Lucy Findlay MBE, Social Enterprise Mark CIC
It is pretty clear that if we are to change society for the better and to tackle the climate emergency we need to challenge much more radically what it means to be a business, writes Lucy Findlay MBE, founding Managing Director of Social Enterprise Mark CIC, the international social enterprise accreditation authority. (This is a shortened version of the original post which can be found here).
There has been a flurry of news and a growing acceptance from the public that the brand of capitalism that puts the shareholders’ interest above all else, is broken. Indeed, the FT recently reported that City Fund managers are calling for a radical rethink and an end to the constant obsession with economic growth. We are in the middle of societal and environmental disaster, made evident by huge levels of income inequality and poverty (last year Oxfam reported that the world’s richest 1% bagged 82% of the world’s wealth) as well as the Climate Emergency.
A shocking new report written by the TUC and the High Pay Centre has highlighted just how broken the ‘shareholder first’ model really is. The evidence set out in it shows how, in the corporate world, delivery to the shareholder has become an obsession. Short-termism is factored indelibly into the corporate business model.
The evidence of the resulting behaviours leads to stark consequences not only for those working for those companies, but also to their wider stakeholders and communities. The more money that is extracted for shareholders, the less there is for anything else. Corporate Social Responsibility (CSR) budgets, increases in wages for workers and social and environmental impact come in as the ‘poor relatives’.
The following startling statistics illustrate the reality versus the hype:
- In 2018, BP spent 14 times and Shell 11 times more on their shareholders than they invested in low carbon activity
- Between 2014-18, while FTSE 100 returns to shareholders rose by 56%, the median wage for UK workers increased by just 8.8% (both nominal)
- Gender inequality is much higher in FTSE 100 companies (the gender pay gap is double the national average) as cheaper women’s labour helps to support increased shareholder returns.
Shareholder primacy is reinforced in the Section 172 of the 2006 Companies Act, which requires company directors to act in the interest of shareholders, and only ‘have regard’ to a wider set of stakeholders. There are no significant examples of a director being held to account for their failure to ‘have regard’ for their wider stakeholders.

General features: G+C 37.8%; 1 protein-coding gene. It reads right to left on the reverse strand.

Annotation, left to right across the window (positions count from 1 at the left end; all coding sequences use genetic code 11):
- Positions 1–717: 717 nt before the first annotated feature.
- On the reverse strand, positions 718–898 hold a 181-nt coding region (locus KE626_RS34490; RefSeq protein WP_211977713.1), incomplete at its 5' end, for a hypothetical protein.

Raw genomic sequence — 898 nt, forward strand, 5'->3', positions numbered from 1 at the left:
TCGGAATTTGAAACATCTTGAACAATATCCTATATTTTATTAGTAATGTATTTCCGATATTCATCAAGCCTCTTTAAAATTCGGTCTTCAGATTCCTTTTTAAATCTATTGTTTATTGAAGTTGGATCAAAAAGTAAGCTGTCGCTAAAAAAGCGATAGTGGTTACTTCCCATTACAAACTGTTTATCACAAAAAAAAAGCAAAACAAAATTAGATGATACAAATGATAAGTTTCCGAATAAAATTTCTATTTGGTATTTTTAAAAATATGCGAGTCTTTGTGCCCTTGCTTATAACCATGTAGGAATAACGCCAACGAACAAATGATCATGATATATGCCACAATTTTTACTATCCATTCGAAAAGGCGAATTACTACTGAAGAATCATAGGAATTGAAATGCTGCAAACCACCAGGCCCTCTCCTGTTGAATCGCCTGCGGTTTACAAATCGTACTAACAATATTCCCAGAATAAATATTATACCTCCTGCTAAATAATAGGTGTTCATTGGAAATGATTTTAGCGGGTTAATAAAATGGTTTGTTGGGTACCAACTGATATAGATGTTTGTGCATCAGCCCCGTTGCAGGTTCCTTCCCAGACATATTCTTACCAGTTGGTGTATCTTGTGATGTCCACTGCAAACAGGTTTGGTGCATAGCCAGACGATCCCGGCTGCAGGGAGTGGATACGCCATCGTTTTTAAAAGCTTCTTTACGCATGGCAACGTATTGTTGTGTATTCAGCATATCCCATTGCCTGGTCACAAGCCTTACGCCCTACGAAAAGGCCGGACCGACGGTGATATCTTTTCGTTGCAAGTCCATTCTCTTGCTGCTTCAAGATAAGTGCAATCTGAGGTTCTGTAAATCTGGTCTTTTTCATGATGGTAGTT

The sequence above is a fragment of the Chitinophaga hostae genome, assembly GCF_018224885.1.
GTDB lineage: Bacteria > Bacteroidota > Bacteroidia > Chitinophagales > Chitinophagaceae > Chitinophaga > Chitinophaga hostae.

How Do Companies Act?
We are working with Social Value UK and other partners to change this. The How Do Companies Act campaign aims to change accounting behaviour to ensure that accounting practice also takes consideration of social and environmental impact.
It was interesting to see the recent announcement by the Labour Party regarding their intention to revise the Companies Act to “take on the excesses of the shareholder model and lay some of the foundations of a stakeholder economy”, should they win a majority at the upcoming election.
Social enterprise is part of the solution to this rampant anti-social/environmental trend. We have been saying this for a long time. Social enterprises (that hold the Social Enterprise Mark/Gold Mark) dedicate a majority (at least 51%) of their profits to social and environmental purpose, as well as being dedicated to changing society for the better in the way that they conduct their core business. Rather than shareholder gain being the sole driver, social enterprises focus on the three ‘P’s:
- Purpose – social mission locked in through governance and legal form as well as creating social impact as a central tenet (including environmental objectives and impact)
- Profit – profit and dividends shared by stakeholders for the benefit of the purpose. Check out my colleague Richard’s recent blog for more information on this
- Power – the involvement of and dialogue with stakeholders around decisions making
It is pretty clear that if we are to change society for the better and to tackle the climate emergency we need to challenge much more radically what it means to be a business. We need see wealth in a much wider context – creating a better world for all.